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Nov. 1 Coding Workshop: Snakemake, a Tool for Computationally Challenging Analyses

By: Cienna Madrid   Published 7:28 am / October 31, 2017

Join the Department of Research Computing in a hands-on coding workshop for Snakemake, a next-generation tool designed specifically for bioinformatics and other complex, computationally challenging analyses.

The workshop will be held from 5-7 p.m. Wednesday, Nov. 1, in the Student Union Bergquist Lounge. Attendees are asked to bring their laptops. This event is free and open to the public, however, some prior experience with the command line is assumed, and attendees are encouraged to follow along on their own computers. Free pizza will be provided.

Many areas of natural and social science, as well as engineering, require data analysis that involves a series of transformations: filtering, aggregating, comparing to theoretical models, culminating in the visualization and communication of results. Because this process is rarely static, components of the analysis pipeline are subject to replacement and refinement, which makes reproducing computational results challenging. Legacy tools like GNU Make are useful for describing analyses as a directed network of transformations and prerequisites. Snakemake is a next-generation tool based on this concept and designed specifically for bioinformatics and other complex, computationally challenging analyses. This presentation will introduce a simple analysis, implement it in Snakemake, and discuss additional best practices for reproducible research.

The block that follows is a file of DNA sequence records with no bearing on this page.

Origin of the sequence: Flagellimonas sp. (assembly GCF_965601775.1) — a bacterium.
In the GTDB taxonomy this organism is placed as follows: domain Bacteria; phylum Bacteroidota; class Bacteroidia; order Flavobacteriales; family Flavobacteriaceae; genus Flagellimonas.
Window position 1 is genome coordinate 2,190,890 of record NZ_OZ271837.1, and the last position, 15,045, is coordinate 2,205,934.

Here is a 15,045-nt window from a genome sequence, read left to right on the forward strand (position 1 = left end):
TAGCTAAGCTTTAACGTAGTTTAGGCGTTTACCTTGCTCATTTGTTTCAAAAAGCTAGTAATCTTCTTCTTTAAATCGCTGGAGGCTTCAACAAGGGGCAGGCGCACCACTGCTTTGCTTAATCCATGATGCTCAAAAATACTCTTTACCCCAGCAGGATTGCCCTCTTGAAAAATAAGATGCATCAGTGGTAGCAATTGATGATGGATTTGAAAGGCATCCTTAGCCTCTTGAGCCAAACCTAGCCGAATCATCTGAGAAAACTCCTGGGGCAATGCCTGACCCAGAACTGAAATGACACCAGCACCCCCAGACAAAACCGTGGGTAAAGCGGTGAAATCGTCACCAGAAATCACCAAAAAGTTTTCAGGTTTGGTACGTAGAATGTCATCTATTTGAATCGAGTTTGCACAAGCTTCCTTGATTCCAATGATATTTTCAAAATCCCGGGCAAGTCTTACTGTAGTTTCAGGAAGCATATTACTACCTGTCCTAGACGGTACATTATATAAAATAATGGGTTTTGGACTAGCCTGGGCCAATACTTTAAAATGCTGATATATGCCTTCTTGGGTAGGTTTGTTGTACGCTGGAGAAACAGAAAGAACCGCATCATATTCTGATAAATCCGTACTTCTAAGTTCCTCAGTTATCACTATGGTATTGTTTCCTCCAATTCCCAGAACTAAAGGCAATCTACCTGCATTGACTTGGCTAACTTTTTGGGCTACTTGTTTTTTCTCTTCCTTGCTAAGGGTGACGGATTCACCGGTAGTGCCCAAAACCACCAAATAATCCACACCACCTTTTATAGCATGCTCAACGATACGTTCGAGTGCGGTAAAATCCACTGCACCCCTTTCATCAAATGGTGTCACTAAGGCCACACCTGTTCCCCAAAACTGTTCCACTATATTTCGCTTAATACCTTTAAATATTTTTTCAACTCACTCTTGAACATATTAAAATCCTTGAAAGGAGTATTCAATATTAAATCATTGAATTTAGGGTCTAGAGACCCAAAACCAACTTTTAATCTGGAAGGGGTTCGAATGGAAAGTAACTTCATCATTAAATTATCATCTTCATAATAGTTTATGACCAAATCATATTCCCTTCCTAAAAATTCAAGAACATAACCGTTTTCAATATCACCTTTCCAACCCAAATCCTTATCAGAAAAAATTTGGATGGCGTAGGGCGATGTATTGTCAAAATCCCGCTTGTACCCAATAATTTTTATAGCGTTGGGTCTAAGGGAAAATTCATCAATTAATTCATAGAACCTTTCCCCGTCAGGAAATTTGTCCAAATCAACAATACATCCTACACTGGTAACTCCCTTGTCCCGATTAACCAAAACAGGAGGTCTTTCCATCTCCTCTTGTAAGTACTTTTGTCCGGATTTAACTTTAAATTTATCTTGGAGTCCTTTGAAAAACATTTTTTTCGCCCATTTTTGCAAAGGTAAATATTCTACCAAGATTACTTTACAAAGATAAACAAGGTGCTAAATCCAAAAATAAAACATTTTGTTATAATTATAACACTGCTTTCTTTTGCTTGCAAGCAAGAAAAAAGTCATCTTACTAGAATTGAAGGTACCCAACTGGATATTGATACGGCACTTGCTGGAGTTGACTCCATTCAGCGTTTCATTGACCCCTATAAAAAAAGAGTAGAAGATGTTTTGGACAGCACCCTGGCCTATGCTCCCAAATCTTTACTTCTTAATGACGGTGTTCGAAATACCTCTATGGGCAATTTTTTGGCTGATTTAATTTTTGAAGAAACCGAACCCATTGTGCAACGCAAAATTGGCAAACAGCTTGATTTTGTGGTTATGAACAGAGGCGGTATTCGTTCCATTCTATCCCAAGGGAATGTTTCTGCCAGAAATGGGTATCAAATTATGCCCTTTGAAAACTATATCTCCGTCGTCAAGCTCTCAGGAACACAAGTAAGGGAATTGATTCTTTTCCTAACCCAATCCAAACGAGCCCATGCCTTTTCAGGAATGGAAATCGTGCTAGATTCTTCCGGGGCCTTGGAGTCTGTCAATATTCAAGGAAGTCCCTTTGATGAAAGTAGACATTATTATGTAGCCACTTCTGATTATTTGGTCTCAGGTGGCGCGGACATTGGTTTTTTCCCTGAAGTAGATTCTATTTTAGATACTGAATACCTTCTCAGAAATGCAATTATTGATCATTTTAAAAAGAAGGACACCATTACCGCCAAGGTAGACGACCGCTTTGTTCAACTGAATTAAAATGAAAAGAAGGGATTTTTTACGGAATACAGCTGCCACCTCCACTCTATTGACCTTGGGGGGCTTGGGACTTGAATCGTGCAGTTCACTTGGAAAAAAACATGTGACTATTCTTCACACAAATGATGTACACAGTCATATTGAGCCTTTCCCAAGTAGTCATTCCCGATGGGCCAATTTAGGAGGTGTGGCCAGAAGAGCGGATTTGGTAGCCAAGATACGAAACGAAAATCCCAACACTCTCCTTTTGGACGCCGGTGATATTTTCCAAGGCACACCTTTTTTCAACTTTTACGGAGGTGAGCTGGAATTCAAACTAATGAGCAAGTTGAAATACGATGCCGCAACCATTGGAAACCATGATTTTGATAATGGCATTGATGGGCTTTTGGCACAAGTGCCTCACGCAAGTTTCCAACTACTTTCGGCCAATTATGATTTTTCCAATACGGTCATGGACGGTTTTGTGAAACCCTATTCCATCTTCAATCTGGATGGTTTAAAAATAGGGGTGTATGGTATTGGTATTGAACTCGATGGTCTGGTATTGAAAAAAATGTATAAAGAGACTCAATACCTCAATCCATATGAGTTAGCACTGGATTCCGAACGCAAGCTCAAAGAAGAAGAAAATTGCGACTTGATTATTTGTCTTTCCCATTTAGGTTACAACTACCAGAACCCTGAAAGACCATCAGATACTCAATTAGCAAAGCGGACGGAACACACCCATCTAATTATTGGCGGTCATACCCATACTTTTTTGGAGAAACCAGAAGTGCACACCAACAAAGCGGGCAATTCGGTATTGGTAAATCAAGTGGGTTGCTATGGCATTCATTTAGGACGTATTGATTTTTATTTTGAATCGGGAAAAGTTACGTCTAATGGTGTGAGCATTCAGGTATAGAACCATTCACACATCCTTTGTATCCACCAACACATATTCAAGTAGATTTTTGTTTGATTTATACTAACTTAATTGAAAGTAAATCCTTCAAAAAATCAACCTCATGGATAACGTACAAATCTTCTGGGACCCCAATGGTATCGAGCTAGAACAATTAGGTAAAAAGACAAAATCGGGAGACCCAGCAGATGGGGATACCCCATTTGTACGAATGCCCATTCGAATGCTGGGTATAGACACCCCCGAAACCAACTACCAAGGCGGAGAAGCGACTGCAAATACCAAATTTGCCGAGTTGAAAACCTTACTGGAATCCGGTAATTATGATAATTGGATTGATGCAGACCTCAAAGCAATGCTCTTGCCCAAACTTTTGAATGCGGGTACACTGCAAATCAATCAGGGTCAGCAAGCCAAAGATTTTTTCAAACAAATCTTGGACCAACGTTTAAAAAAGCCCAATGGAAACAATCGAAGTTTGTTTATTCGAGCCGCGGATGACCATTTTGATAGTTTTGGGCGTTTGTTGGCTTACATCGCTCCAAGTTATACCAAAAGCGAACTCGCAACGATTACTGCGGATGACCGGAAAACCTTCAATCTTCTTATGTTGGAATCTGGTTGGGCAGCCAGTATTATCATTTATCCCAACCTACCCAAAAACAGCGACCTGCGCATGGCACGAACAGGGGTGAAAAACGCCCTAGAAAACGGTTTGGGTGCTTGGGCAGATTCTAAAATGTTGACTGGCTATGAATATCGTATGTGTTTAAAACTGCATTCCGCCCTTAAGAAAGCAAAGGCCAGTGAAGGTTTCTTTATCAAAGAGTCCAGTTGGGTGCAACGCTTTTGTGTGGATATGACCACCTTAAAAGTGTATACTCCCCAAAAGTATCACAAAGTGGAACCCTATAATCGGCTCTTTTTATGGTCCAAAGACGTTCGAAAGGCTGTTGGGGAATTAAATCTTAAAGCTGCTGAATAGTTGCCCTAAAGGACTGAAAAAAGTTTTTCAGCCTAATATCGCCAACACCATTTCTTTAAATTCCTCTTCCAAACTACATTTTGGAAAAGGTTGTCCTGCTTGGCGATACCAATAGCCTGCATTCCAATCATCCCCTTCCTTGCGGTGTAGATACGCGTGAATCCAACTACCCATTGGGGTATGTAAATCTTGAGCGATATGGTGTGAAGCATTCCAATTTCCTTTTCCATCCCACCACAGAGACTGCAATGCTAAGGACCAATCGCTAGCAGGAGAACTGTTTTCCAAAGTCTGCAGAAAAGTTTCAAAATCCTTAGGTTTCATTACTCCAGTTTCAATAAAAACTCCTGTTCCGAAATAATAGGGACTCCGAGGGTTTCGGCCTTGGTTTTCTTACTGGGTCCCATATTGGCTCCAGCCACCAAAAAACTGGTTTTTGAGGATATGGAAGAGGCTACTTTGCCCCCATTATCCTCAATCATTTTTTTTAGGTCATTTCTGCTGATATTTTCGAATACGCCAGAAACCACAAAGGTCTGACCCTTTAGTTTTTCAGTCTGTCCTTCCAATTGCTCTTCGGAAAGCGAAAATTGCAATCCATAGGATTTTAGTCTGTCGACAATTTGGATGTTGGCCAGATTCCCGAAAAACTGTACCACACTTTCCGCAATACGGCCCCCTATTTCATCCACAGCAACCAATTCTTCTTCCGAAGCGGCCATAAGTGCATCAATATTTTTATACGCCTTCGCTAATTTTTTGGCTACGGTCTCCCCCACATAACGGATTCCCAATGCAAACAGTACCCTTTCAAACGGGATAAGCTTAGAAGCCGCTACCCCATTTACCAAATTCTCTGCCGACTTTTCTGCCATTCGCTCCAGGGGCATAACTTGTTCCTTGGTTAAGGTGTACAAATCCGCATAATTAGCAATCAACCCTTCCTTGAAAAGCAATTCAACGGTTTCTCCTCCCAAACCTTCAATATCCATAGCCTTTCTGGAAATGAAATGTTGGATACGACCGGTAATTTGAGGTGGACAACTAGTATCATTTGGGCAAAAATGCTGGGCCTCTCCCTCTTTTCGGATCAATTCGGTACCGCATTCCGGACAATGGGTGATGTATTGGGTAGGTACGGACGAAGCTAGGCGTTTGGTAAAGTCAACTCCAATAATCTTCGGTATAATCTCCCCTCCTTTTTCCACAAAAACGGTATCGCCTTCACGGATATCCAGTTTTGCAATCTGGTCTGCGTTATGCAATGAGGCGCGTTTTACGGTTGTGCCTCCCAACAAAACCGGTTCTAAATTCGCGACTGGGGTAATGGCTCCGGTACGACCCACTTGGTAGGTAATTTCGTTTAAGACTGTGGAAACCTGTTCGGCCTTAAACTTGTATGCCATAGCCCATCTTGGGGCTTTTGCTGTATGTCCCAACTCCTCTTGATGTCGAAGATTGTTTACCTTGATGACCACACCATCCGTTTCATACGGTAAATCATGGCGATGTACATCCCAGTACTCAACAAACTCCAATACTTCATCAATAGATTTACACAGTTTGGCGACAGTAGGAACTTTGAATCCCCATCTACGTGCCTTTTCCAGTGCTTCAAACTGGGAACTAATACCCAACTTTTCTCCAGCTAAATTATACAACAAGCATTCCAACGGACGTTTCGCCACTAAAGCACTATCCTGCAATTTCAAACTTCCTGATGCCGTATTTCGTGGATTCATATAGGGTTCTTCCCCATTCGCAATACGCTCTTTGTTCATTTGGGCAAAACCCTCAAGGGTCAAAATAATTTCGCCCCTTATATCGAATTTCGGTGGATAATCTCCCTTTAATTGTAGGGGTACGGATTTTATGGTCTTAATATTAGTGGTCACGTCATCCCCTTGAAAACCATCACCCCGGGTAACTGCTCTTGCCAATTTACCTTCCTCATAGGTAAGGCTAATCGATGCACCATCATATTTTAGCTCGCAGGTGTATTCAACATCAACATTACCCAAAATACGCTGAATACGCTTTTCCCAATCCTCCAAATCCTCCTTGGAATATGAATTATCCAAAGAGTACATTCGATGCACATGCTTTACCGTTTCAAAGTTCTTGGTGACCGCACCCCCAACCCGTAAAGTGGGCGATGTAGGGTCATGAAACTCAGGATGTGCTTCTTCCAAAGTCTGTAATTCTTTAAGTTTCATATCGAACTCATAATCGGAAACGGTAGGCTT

Byron Smith, a software carpentry instructor and doctoral candidate from the Department of Ecology and Evolutionary Biology at the University of Michigan, will lead the workshop. Smith develops and uses bioinformatic tools and statistical models to integrate diverse data towards understanding complex microbial communities. His doctoral research focuses on the ecology of starch fermentation by microbial communities in the gut.

About the CLUSTER community meetings: The CLUSTER (Computational Learning Using Scientific Tools to Educate Researchers) community meetings are offered to provide all of Boise State’s research community a campus-wide forum for learning about computationally enabled research.